I’m guessing that A. Lange & Söhne’s retention of the first link and matching the width of the strap to the outer edges of the lugs won’t be to everyone’s liking, but (again, not having handled the watch) it’s very much to my taste and consistent with what I’ve called the “gauntlet” look of the steel Odysseus.

The color and tonal match of the leather strap look better to me than the rubber strap based on the initial images, but the rubber strap has the benefit of its narrow ribs breaking up the wide strap surface and continuing the visual lines of the narrow central extensions of the links. It is obviously more suited to immersion in water.

A. Lange & Söhne Odysseus in white gold with ribbed rubber strap

When I took delivery of my steel Odysseus, I praised A. Lange & Söhne’s decision to accompany it with distressed leather accessories that to my eye were consistent with the more sporting nature of the watch; that decision makes even more sense when we see the fairly rustic-looking leather strap available for the white gold watch.

Distressed leather booklet pouch, A. Lange & Söhne Odysseus

Lange & Söhne hasn’t said whether it planned all along to issue straps with this model. If so, it must have taken some restraint not to mention it when some folks were expressing concerns about the bracelet on the steel model. And if not, kudos to Lange for listening to consumers and adjusting course between October of 2019 and now.

A. Lange & Söhne Caliber L155.1 Datomatic front and back

Building on a strong foundation

Otherwise, the basics from the steel launch piece of the Odysseus line are carried over, including the cool integrated pushers to correct the day and date, the 120-meter water resistance, and the robust Datomatic movement.

Still there: dramatic pusher styling, seen here on the steel Odysseus

With the introduction of a white gold variant of the Odysseus day-date, Lange clearly confirms its intention to make the Odysseus line a true “sixth family” within the Lange universe, not a narrow collection limited strictly to steel watches.

Any quibbles or wishes?

I’ll know better when I see the watch in person! Just a few musings based on the photos and writeups I’ve seen:

  • I completely understand the decision to mirror the radial grooves in the outer ring of the dial with a similar pattern in the seconds subdial, but I’ll need to see how the printed indices for the individual seconds look against a background of grooves that go in the same direction. At a minimum, it will take some good quality control to ensure that the printing sits directly atop the ridges.
  • I’m a bit surprised that the different straps are associated with different references, especially as the straps appear to be interchangeable. My basis for comparison here is the current Vacheron Constantin Overseas line, which in most models comes equipped with leather and rubber straps as well as its metal bracelet.
  • I’d hope that a deployant buckle will be an option for the leather and rubber straps and would have preferred it as standard with the watch; here my reference point is the gold deployant that comes as standard on the Rolex Daytona with the Oysterflex bracelet.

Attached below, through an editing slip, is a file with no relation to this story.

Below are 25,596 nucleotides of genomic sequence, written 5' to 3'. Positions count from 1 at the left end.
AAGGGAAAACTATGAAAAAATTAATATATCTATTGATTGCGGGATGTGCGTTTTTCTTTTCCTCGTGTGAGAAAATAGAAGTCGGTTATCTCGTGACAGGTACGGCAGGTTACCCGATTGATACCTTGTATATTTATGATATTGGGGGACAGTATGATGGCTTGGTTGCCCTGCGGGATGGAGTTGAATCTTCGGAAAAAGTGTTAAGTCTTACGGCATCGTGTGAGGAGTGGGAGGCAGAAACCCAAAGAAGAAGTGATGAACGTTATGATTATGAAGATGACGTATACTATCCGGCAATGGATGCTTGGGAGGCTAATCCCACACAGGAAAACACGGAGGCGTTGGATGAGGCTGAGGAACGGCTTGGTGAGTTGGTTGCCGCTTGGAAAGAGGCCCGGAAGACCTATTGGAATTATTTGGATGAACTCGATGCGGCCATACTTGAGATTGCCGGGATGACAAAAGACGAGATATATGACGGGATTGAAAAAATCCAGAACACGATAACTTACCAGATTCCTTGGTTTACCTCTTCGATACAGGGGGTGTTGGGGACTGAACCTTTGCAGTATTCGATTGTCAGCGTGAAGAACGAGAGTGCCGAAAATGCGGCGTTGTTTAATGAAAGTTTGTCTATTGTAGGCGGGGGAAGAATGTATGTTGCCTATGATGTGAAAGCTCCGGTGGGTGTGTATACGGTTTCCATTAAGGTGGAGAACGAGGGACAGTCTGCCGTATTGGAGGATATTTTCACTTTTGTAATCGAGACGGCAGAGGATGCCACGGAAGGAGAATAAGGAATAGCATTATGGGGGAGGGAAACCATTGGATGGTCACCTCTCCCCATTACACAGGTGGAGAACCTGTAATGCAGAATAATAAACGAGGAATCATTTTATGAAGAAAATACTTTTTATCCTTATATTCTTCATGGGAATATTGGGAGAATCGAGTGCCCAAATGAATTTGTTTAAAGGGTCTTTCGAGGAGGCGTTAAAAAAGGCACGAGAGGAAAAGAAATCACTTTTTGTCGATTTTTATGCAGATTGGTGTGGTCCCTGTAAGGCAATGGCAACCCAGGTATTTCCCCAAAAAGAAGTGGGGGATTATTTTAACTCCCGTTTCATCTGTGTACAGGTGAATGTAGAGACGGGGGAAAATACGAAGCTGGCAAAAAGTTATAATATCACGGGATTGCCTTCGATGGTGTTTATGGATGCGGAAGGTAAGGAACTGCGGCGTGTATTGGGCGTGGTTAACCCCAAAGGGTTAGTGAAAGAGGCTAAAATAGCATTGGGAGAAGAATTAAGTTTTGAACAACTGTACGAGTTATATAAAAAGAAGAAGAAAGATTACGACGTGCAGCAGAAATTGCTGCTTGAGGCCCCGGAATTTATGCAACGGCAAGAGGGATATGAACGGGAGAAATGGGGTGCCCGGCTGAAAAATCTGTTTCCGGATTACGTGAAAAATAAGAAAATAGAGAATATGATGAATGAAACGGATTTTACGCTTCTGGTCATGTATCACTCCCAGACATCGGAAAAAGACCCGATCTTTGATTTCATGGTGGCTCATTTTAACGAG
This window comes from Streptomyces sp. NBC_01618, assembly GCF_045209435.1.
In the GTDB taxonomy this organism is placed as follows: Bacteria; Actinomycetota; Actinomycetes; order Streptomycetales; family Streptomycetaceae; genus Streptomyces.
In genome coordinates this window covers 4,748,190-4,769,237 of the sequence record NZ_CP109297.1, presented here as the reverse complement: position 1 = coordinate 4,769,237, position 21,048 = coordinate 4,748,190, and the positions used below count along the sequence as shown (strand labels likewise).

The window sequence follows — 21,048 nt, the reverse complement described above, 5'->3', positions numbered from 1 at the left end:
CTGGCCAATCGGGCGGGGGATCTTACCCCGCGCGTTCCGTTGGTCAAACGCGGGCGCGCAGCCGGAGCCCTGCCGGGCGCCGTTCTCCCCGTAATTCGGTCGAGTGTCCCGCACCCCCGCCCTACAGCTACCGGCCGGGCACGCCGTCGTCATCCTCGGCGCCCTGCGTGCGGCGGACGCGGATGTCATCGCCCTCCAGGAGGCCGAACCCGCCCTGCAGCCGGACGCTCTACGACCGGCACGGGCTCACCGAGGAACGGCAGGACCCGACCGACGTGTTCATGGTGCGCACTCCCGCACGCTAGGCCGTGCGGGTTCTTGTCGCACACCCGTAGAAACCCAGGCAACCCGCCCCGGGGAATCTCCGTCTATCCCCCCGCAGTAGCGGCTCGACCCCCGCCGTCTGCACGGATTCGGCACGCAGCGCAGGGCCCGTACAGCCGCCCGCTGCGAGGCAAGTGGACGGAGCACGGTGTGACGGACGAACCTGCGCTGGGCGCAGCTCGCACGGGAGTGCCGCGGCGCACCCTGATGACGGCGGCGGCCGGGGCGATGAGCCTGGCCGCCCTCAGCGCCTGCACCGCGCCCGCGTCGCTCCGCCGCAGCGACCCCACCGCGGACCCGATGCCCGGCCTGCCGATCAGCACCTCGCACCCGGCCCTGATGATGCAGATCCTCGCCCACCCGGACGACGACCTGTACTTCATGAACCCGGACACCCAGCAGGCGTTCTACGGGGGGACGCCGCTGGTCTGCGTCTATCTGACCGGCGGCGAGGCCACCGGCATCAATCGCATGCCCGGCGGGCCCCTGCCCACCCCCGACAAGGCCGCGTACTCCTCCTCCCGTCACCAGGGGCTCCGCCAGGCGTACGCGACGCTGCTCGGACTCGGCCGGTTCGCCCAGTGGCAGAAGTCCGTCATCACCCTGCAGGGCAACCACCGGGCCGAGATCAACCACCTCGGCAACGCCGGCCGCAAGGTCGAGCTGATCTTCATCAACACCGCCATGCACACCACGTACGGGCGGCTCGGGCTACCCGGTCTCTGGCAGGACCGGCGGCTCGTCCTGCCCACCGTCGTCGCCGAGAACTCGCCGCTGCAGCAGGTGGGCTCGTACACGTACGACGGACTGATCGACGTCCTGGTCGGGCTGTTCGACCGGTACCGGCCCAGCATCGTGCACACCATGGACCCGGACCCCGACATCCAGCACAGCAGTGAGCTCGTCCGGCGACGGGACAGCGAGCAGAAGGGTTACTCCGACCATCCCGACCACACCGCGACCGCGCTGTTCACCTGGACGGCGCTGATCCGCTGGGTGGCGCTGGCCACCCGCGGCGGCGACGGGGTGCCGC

Not an option here: A. Lange & Söhne Odysseus deployant buckle, stainless steel version on bracelet

And of course, I’m eager to see strap options for my steel model as well! Our friends at A. Lange & Söhne say that they have no plans to issue these, and it looks to me as if it would require new end links to make it work, but you can’t blame a fellow for asking, after all.

As for the price, coming in at €39,500 including VAT in Germany (with a similar dollar price likely based on past Lange practice), the pricing continues to communicate Lange’s view of where the Odysseus sits in the pantheon of elegant sporty watches.

Will I buy it?

I admit that if I didn’t already own the OG Odysseus in steel I’d give this one some pretty serious thought assuming it held up to in-person scrutiny; but especially given that I bought the steel version for its go-anywhere, do-anything versatility I’m not likely to switch. At least at this point.

I’ll be very interested to hear how others react to this introduction, including everything from the use of gold in the Odysseus line to the appearance of the straps to the look of the modified dial.

Parting shot: day-date display, A. Lange & Söhne Odysseus in white gold

Please feel free to share your thoughts in the comments below and let’s all enjoy the wave of product launches from the Watches & Wonders brands this weekend!

For more information, please visit www.alange-soehne.com/en/odysseus.

Quick Facts A. Lange & Söhne Odysseus References 363.038 and 363.068
Case: 40.5 x 11.1mm, white gold with integrated pushers, screwed caseback, and screw-down crown; water-resistant to 120 m
Dial: partially embossed grey brass dial with white gold applied luminous indices; white gold hands with luminous centers on the hour and minute hands; windows for date and day, seconds subdial
Movement: automatic Caliber L155.1 Datomatic, 28,800 vph/4Hz frequency, shock-resistant balance with four poising screws, 50-hour power reserve
Functions: hours, minutes, hacking subsidiary seconds; quick-set day and large date
Strap: integrated design with white gold end links and either dark brown leather (363.038) or black rubber (363.068) strap; white-gold prong buckle
Price: €39,500, German-market price including VAT

You may also enjoy: